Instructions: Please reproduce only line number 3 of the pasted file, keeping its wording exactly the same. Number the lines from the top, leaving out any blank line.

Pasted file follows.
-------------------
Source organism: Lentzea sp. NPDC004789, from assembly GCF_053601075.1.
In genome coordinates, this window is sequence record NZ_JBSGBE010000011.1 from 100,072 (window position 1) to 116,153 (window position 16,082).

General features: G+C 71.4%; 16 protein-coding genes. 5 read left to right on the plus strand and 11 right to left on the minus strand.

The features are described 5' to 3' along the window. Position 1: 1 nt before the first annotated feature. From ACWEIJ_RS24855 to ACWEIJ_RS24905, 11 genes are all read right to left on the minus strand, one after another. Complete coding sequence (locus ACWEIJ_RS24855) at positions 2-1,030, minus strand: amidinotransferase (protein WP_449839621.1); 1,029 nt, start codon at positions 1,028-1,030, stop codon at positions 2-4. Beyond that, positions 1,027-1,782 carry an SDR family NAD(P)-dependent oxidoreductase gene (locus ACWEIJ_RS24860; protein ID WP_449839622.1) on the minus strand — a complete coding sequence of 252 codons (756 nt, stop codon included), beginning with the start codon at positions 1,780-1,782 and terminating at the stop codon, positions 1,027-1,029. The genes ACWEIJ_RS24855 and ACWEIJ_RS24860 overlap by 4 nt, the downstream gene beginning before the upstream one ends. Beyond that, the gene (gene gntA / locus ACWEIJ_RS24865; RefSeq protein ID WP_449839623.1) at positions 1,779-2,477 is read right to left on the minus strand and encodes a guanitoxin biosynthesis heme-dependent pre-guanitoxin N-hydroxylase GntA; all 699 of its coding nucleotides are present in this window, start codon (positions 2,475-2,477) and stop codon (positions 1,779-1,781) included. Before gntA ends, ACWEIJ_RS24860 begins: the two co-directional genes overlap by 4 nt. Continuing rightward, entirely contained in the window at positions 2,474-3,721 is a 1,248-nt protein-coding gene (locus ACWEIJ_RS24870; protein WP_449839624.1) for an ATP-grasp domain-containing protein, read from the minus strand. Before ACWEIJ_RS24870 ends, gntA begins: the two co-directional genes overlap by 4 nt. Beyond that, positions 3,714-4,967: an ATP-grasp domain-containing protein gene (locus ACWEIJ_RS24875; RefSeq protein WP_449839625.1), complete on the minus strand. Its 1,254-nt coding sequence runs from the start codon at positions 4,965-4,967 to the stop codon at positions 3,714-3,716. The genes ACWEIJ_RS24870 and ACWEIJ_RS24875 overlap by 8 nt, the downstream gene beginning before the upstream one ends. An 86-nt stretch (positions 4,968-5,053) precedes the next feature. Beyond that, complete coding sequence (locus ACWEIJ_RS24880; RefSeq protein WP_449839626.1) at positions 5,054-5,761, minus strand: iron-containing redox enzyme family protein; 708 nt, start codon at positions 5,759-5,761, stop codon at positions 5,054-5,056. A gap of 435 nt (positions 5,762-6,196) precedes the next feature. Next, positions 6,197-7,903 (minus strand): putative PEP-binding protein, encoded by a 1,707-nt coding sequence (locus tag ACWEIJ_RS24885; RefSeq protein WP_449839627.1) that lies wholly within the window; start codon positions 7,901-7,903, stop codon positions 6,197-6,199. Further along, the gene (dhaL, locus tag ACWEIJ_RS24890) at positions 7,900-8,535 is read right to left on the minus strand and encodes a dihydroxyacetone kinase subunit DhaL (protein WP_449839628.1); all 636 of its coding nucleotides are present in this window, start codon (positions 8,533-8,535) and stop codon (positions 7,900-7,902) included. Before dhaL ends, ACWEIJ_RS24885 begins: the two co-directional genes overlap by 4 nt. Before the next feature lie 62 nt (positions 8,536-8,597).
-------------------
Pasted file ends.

General features: G+C 71.4%; 16 protein-coding genes. 5 read left to right on the plus strand and 11 right to left on the minus strand.